The film begins with a phone call to Crulic’s uncle from Polish authorities telling him that Crulic is dead. His mother and sister go to Poland to identify him, which they find difficult, as he had lost about 30KG and looked much older than he was. As they journey home with Crulic’s body, the story commences. He begins with his childhood, which is a typical story of a boy born into a poor family, whose parents separated when he was very young. He was left in the care of his father but was raised by his aunts and uncles. He left school early as the family needed money and went to work in a garage. He then began travelling to Poland with his Uncle buying various trinkets (that were unavailable in Romania) and selling them. He is then arrested and this is where his life changes forever.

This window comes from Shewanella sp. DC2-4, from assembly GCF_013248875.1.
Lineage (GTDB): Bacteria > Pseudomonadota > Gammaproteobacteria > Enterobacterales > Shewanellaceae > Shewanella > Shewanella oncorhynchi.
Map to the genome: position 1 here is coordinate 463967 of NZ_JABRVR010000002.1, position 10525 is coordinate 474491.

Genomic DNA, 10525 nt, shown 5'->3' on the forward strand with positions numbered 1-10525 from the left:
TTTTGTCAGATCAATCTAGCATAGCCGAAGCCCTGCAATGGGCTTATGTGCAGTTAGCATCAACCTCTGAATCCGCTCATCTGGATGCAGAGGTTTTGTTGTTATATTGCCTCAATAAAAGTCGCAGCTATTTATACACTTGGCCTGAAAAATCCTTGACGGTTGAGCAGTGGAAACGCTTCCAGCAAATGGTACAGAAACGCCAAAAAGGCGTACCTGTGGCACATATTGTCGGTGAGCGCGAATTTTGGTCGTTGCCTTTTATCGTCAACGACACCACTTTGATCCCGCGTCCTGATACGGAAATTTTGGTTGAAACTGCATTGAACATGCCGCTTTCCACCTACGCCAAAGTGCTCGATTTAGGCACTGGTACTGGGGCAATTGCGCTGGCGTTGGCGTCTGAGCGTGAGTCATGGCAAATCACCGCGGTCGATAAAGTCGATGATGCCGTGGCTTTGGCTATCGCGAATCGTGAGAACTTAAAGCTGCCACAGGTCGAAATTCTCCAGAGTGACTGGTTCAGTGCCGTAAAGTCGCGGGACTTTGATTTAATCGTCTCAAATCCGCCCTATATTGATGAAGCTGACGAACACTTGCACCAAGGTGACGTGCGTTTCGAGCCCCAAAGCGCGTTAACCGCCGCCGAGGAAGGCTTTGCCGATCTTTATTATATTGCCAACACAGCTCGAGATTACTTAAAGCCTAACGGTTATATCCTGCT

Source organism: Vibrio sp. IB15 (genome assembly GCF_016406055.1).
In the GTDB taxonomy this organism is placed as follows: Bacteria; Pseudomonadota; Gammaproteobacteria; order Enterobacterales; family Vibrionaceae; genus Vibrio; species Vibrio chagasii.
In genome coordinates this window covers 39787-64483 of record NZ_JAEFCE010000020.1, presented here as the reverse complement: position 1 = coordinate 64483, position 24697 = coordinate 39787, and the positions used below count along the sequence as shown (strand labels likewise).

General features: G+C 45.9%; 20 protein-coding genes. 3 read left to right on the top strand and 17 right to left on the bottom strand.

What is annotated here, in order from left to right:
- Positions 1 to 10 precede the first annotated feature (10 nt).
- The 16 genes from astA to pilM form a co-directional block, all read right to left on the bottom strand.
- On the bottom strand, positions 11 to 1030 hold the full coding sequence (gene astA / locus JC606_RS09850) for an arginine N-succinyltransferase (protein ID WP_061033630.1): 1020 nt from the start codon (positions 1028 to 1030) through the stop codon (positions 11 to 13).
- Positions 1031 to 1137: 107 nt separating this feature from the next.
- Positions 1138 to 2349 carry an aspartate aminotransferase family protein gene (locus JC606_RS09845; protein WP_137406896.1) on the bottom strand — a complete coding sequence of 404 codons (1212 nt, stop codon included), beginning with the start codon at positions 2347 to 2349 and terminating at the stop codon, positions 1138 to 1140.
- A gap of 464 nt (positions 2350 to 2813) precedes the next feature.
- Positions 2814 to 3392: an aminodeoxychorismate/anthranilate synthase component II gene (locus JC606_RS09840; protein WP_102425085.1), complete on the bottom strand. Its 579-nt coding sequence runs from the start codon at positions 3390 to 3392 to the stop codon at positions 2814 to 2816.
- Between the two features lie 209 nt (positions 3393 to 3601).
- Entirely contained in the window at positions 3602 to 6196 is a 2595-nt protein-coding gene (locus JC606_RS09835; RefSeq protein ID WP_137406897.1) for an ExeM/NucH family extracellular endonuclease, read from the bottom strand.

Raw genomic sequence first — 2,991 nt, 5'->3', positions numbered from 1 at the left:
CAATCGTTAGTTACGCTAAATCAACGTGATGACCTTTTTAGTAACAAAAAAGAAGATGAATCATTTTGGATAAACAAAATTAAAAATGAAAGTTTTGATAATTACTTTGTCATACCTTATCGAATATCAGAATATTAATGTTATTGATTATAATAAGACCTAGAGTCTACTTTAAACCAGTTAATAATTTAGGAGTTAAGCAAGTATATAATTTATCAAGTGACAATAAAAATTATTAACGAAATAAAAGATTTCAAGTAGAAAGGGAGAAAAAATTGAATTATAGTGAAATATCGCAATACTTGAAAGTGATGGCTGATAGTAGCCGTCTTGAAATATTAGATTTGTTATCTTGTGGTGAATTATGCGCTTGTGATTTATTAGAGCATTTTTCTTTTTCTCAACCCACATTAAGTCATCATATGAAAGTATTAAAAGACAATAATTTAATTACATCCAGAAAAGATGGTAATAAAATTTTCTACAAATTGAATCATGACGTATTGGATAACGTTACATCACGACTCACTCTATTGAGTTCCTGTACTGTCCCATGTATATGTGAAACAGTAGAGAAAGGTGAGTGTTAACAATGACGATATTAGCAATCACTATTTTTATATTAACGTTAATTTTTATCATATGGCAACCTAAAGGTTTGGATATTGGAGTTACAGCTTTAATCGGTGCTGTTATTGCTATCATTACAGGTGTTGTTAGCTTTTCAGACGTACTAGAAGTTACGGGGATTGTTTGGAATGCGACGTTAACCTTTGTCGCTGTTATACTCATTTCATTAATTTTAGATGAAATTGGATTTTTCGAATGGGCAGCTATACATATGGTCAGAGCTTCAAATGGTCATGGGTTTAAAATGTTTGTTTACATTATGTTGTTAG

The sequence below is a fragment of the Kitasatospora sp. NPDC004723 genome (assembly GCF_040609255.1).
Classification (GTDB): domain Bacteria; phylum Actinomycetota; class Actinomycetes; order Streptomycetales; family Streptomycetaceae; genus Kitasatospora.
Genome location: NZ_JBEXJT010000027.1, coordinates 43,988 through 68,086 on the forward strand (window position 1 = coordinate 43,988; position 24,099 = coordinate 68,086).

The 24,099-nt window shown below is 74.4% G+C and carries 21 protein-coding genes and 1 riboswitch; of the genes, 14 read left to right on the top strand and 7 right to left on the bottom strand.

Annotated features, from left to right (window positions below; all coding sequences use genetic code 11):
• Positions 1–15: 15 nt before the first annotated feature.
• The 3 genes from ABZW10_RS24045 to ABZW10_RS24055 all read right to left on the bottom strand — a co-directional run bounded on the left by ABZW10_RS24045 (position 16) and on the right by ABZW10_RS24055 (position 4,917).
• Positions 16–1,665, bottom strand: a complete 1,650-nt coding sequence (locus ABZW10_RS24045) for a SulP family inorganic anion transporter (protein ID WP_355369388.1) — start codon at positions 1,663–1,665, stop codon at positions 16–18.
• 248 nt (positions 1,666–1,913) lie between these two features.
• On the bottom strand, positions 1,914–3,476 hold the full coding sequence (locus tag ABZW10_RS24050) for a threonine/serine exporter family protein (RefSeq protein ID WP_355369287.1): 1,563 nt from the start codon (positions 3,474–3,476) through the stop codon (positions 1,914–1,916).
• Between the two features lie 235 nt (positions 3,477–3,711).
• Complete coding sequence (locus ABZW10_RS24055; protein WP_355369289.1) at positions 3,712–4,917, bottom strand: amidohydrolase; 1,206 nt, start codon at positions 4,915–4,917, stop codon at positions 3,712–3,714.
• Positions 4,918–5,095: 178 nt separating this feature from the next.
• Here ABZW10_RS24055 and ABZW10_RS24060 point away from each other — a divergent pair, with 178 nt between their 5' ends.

The style of animation is very beautiful – but dark. The medley of animated styles used throughout the film serve to really hold the viewer’s attention and ultimately lend themselves to the tragic nature of the story. Collage, line drawings, watercolors, stop motion and a small amount of live action along with the narration by one of Romania’s top actors, Vlad Ivanov, creates a visual and auditory spectacle. The bleak colours and often childlike line drawings evoke further empathy for Crulic and the events that unfold after his imprisonment. The transitions between animation styles are seamless and stylish. The small details in the animation, for me, had the greatest impact. This is clearly evident in the distressing scenes where he is in prison wasting away from hunger lying in the foetal position. The lines become thinner, sketchier, the colours of his clothes and face change and become bleaker and more transparent.